Perennial processor underdog Advanced Micro Devices (NYSE: AMD ) rose as much as 5% on Monday, driven by buyout rumors.
Wedbush Securities analyst Patrick Wang notes that "there is no management team there," and he's absolutely right. CEO Dirk Meyer was forced out in January, followed by COO Bob Rivet and strategy chief Marty Seyer last week. That's a heck of a trio to lose all at once, and these departures have left gaping leadership holes. If AMD ever looked like a buyout target, this would be it.
CFO Tom Seifert is the acting CEO for now. He doesn't want the job to be permanent, and I was moved to question his suitability for even the CFO position back in 2009. Seifert's resume includes running the financial ship at Qimonda as the memory maker went bankrupt. As far as I know, he has no CEO experience. I can't fault Seifert's level of technical know-how, but AMD is a sitting duck under his leadership, especially with the departure of so many top lieutenants.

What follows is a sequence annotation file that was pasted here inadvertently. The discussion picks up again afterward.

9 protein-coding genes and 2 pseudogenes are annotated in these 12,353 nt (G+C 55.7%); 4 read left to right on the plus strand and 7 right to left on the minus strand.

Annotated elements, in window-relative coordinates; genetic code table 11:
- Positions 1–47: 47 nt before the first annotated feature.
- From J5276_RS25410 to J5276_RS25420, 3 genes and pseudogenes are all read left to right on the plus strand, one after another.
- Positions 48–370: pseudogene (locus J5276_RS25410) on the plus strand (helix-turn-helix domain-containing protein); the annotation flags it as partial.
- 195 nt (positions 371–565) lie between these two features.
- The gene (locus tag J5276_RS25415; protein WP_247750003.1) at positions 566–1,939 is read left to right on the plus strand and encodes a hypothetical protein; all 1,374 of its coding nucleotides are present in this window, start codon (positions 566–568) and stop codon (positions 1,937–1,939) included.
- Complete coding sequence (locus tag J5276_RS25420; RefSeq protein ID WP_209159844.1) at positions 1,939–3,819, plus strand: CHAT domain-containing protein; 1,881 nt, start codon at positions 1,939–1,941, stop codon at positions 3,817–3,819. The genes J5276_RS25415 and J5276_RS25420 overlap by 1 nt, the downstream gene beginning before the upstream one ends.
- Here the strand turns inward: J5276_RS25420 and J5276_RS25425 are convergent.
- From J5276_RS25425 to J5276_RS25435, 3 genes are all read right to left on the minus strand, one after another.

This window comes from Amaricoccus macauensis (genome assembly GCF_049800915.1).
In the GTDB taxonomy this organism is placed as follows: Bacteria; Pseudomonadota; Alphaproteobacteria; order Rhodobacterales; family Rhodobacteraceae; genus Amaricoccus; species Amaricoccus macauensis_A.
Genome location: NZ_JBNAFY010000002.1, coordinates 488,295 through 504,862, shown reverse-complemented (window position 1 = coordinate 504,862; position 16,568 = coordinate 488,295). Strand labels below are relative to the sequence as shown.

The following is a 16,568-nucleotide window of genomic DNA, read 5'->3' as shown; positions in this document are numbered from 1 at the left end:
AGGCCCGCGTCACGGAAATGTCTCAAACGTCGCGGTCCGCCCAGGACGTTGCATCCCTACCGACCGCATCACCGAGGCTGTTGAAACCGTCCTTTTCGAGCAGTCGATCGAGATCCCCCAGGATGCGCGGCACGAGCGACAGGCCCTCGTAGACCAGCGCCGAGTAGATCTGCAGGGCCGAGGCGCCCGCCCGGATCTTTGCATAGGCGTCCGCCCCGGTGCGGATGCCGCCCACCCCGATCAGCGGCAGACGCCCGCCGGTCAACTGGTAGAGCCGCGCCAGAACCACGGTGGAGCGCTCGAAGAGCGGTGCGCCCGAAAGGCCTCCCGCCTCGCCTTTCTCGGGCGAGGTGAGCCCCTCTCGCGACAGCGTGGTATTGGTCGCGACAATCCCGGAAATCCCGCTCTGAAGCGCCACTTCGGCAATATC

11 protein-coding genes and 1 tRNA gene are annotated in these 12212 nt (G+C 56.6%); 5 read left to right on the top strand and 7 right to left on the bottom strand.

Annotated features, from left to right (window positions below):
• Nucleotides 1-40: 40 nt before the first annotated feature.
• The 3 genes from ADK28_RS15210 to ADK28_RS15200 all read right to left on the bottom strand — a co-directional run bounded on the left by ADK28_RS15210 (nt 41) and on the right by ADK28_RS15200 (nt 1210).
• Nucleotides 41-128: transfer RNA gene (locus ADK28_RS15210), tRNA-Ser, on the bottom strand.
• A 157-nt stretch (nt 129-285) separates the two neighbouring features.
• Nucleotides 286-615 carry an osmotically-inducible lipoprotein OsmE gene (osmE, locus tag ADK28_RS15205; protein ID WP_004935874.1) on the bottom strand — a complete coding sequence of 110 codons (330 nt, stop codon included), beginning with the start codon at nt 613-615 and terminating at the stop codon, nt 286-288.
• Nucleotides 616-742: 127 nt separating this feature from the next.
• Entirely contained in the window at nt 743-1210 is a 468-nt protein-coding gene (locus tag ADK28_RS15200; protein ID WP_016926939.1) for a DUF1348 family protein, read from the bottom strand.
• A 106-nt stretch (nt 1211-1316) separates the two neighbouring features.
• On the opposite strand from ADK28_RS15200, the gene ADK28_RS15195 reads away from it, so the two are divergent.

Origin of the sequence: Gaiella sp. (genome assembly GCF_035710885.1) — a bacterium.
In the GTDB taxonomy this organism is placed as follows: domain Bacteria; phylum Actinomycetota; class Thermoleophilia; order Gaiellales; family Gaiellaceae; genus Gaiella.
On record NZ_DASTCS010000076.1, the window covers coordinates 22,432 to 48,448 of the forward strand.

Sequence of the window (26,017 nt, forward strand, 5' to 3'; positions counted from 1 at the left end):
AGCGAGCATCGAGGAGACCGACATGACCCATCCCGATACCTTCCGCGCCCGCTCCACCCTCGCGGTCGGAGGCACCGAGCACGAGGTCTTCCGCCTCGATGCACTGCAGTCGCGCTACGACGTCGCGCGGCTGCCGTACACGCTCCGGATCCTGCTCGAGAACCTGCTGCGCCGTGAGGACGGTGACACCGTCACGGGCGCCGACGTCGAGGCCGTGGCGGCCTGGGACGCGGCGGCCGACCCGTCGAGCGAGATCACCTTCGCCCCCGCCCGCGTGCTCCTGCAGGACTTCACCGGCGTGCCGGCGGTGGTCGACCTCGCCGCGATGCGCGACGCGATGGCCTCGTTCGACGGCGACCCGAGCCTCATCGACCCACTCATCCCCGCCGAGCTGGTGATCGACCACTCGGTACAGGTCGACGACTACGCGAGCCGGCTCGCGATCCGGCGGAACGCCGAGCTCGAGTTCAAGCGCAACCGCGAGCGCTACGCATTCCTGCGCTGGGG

Barron's reports that Dell (Nasdaq: DELL ) might be interested in AMD, which makes some sense. If Dell wanted to differentiate itself from Hewlett-Packard (NYSE: HPQ ) , Lenovo, and other system-building rivals, hugging AMD tight and kicking Intel (Nasdaq: INTC ) to the curb would certainly get that job done. But AMD has a $6.5 billion enterprise value before you start looking at buyout premiums, and a bet-the-business deal that large would leave Dell's balance sheet sorely depleted. This one's a serious long shot.
The same is true for IBM (NYSE: IBM ) , but that combination would make more sense than a Dell deal for two reasons:
- A stock-swap deal structure would inflict much less dilution on IBM shareholders because its float and market cap are an order of magnitude larger. IBM's large size would make it easier for former AMD investors to sell out of the combined entity if they so desired. Also, given IBM's aggressive road map to push earnings per share to $20 by 2015, it looks like the potential suitor with a strong future.
- AMD and IBM have a long history of working together on chip designs and general processor technology.
Besides, the two acronyms look great together.
AMD says it's really looking for a new CEO (and presumably a whole management team), which wouldn't be necessary with a firm offer on the table. The company could be for sale, and the top contenders for such a deal would be IBM and Dell, but it's nothing but rumor mongering at this point.
Add AMD to your Foolish watchlist to keep up with the buyout offers -- or lack thereof.